Recently by Eric Peters: Clover Conditioning
GM – and the auto industry in general – were accused some 40 years ago of perpetrating “planned obsolescence” – that is, deliberately redesigning cars each year, usually in trivial, cosmetic ways, in order to make last year’s cars seem “old” – and thus encourage the purchase of the new – and “latest” thing.
Maybe so. In fact, probably so. But it was a psychological – or marketing – effort and not coercive. In a way, it was all rather innocent. No one forced you to buy a new car – or get rid of your old one. If your older car still ran well and looked good (to you) then you could drive it for as long as you liked. And because the cars of that era were much simpler – and largely free of government-mandated elaborate (and expensive) equipment – it was possible for a person with some basic mechanical skills and the interest necessary to keep an older car going almost indefinitely.
Planned obsolescence has matured.
Most people have no idea that modern cars are increasingly designed not merely to be less-than-stylish after a year or two – but to be throw-aways after about 8-10 years or so. This is the point at which the average car’s retail value falls below $10,000 – when the cost to repair/replace certain components becomes prohibitive relative to the value of the car itself.
And the best (well, worst) part is the government will force you to throw the car away.
Tens of thousands of otherwise perfectly sound older vehicles, often with many years of useful service life left in them, are junked every year solely because the cost to replace a deployed air bag (or bags) is too high relative to the value of the car itself. A 2002 Toyota Camry, for example, has an average retail value of around $7,000 right now. If the owner of such a car is involved in an accident – not catastrophic, but sufficient to cause both the driver and passenger side air bags to deploy – the car will invariably be thrown away. Even if the car only has 70,000 miles on the clock and still runs great and could be driven for another ten years or more.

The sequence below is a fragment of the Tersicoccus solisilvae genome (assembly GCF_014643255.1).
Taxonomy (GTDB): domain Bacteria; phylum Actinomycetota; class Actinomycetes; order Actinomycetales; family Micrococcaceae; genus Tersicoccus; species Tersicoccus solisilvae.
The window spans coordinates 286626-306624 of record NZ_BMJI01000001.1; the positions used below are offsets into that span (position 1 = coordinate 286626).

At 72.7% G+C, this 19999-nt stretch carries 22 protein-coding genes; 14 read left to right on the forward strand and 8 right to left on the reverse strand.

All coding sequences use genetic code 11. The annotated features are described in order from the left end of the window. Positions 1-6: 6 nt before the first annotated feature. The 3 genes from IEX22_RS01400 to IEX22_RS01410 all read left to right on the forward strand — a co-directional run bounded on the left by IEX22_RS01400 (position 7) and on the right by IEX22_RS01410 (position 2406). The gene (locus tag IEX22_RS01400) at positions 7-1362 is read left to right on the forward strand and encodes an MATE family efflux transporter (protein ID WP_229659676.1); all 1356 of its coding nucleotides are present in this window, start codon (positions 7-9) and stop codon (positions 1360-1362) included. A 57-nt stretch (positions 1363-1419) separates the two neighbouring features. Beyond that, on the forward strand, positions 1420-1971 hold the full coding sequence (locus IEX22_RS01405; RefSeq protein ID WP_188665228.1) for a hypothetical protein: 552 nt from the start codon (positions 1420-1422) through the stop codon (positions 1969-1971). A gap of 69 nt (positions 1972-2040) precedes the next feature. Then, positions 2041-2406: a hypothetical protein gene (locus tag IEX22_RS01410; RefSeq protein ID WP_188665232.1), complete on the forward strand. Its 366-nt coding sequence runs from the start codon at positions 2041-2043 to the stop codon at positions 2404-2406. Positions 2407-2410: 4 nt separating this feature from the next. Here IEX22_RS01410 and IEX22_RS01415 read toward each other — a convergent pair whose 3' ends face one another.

Because while the physical damage to the car’s bodywork might be light – and fixable for a reasonable sum – the costs associated with replacing the airbags will not be reasonable, relative to the value of the car. Often, air bag replacement costs will push the total repair bill to 40 percent or more of the vehicle’s pre-accident market value.
This is the point at which most insurance companies will “total” – that is, throw away – a vehicle. And it’s a threshold that’s alarmingly easy to reach – even if most people are unaware of it.
In the Camry example, replacing the driver and passenger side air bags – which also means replacing the entire steering wheel and (usually) the dashboard – will cost in the neighborhood of $2,500. By itself – before even factoring in the cost of repairing body damage – replacing the air bags and associated components has pushed the repair estimate to the 40 percent threshold. Add $2,000 for bodywork – which these days is a small sum – and you’re at 60 percent. And the car’s toast.
Or rather, it’s toaster fodder.
Think of the probably millions of cars out there with “book values” of $10,000 or less. Each one is in peril – every day – of being junked as a result of modern planned obsolescence. If your car is worth less than $5,000 it’s not just in peril of being junked.
It is guaranteed to be junked if it’s ever involved in an accident that results in an air bag deployment.